(Inside Science) -- Doing something just for the sake of fitting in may seem like a uniquely human sort of foolishness. But now, it appears that our closest primate relatives may also partake in such conformist behavior. A combination of direct and circumstantial evidence suggests that when chimpanzees migrate to new groups, they will abandon their old technique for cracking nuts and adopt the method of the local culture -- even when that method is less effective.
"The possibility that they do so even if that might compromise individual fitness and foraging success is very surprising," wrote Lydia Luncz, an anthropologist and primatologist at the University of Oxford in England, in an email to Inside Science. "There must be a strong social benefit in exchange for it."
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The research focused on three neighboring communities of chimpanzees in Taï National Park in the Ivory Coast. Chimpanzees in all three groups rely primarily on coula nuts for food during the four-month-long coula nut season. They crack coula nuts by bracing them against tree roots, then striking them with "hammers" of wood or stone.
"A skilled nut cracker can make it look so easy," Luncz recalled. "It wasn´t until I tried myself that I realized how much experience and practice goes into this."
In three studies published over the past seven years, Luncz and her colleagues found that each of the three groups has its own nut-cracking customs. The South group uses primarily stone hammers for the entire nut season, but the East and North groups use more and more wood as the season progresses. This shift may reflect the fact that coula nuts get softer and easier to crack late in the season. Chimps in the East group show an especially strong tendency to choose wood late in the season, and they also wield their hammers differently, using fewer strikes per nut than the other two groups.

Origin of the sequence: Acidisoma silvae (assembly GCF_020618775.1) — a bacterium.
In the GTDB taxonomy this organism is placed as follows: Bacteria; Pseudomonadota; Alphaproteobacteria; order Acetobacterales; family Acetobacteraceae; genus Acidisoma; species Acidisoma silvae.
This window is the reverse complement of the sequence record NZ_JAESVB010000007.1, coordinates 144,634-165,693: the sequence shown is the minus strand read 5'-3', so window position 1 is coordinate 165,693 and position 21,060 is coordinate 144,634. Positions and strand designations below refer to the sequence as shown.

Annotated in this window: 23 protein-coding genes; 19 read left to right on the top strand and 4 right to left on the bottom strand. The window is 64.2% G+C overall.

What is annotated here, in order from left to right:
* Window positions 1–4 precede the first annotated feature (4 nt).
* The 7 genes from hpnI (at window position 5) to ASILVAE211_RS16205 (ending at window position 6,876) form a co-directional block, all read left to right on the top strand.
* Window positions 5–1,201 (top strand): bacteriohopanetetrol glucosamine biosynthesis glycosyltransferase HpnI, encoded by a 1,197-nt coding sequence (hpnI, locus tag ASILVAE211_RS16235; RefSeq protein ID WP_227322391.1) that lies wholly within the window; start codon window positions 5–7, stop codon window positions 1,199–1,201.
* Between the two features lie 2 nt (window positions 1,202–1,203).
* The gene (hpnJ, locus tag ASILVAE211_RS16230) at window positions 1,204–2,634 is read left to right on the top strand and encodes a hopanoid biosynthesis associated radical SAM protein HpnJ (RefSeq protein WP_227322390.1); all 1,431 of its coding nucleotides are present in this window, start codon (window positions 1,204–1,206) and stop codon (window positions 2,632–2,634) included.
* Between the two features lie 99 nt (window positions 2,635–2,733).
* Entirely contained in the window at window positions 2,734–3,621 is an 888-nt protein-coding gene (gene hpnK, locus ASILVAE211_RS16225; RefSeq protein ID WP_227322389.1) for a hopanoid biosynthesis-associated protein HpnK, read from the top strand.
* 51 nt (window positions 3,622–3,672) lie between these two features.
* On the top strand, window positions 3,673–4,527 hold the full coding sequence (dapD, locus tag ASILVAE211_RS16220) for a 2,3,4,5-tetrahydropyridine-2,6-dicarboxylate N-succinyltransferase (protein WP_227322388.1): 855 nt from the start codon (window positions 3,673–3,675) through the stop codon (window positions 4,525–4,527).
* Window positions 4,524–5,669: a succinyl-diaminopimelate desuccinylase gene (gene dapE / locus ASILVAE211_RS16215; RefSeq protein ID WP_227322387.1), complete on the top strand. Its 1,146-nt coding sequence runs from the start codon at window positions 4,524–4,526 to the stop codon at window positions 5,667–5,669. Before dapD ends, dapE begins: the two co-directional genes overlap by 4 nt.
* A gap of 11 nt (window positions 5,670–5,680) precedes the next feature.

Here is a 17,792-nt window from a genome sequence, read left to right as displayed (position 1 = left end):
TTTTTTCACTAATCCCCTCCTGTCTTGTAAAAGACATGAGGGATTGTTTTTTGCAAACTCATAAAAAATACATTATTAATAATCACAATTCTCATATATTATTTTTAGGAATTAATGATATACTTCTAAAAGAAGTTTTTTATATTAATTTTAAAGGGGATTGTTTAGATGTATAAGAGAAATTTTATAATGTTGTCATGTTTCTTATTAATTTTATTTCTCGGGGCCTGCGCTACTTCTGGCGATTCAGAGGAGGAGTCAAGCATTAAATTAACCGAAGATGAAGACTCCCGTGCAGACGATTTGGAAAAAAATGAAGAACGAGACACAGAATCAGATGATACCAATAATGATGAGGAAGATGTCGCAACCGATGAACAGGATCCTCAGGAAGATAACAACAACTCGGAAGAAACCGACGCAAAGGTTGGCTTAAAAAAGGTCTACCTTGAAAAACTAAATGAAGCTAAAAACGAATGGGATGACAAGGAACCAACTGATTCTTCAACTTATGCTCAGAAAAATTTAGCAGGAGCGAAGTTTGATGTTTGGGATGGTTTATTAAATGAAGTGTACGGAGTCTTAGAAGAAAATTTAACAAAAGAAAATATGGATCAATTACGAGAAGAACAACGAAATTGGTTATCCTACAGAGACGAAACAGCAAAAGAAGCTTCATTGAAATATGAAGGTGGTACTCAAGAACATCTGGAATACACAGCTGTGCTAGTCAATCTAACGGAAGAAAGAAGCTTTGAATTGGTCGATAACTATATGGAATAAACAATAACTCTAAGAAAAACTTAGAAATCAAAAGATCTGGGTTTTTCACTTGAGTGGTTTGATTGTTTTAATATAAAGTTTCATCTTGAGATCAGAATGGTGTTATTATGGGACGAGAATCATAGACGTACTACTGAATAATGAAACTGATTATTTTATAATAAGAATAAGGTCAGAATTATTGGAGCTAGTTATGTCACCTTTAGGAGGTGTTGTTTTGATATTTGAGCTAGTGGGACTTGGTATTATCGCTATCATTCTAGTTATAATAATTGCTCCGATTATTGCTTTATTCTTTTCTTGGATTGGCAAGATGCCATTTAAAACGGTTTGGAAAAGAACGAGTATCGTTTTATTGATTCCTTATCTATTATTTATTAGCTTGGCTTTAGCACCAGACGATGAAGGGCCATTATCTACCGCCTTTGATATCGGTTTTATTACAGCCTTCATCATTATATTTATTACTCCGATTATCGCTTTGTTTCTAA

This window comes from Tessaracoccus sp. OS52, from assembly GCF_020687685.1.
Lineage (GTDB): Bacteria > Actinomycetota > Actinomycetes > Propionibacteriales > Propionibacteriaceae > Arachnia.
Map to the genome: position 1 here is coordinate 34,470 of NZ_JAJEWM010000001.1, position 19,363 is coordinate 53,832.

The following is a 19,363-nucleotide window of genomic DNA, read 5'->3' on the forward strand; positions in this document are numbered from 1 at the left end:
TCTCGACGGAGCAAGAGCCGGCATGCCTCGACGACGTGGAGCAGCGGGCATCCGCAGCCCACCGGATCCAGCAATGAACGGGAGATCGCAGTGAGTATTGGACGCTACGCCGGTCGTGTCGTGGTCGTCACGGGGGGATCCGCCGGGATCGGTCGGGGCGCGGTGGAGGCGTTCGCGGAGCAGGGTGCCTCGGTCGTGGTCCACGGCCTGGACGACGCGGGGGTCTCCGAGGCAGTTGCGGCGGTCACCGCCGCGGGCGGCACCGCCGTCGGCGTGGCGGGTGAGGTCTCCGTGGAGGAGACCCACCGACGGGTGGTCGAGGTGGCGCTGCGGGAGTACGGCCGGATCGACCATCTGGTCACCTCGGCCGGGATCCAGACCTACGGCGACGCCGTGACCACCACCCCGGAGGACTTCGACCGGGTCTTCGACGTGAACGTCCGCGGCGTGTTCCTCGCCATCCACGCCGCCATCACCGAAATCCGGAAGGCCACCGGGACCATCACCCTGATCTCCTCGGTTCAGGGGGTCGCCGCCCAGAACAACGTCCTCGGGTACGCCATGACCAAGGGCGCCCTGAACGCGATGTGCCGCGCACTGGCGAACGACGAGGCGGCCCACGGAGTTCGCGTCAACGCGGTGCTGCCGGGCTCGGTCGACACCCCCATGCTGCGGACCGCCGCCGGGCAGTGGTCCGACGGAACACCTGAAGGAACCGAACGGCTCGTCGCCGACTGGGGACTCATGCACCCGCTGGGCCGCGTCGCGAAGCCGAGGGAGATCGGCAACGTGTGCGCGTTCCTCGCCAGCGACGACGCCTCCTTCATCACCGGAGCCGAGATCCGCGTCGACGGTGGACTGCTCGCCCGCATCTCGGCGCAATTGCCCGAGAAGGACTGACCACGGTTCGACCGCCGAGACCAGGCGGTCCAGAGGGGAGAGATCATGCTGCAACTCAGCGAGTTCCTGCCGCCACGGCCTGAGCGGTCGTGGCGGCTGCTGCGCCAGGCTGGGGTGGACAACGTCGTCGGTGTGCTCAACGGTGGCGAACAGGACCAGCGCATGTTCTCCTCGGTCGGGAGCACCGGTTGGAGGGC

The differences between the groups probably aren't due to differences in environment, because the researchers found the same abundance of wood and stone in all three chimpanzee territories. They can't be explained by genetics either, because the customs of each group remain consistent even as individual chimps migrate between groups. Instead, the nut-cracking customs appear to be an example of culture.
In a new study published in the March issue of the journal Animal Behaviour, Luncz and her colleagues investigated whether these cultural variations are equally efficient, or whether some come at a cost. In each group, they recorded what types of hammers chimps used to crack nuts, how many times they hit each nut, and how many nuts they ate per minute.
Stone hammers clearly worked better than wood throughout the nut-cracking season. In addition, chimps did better when they used a larger number of light, precise strikes, rather than a few hard strikes. Hard strikes can smash nuts, forcing chimps to waste time collecting broken pieces, according to the researchers.
The East group was less efficient at cracking nuts than the other two groups, apparently because of its penchant for hard strikes and for wooden hammers late in the season. The researchers estimated that compared to a South-group chimp, an East-group chimp would eat about 5,400 fewer nuts per season, translating to a nutritional cost of 74,000 calories.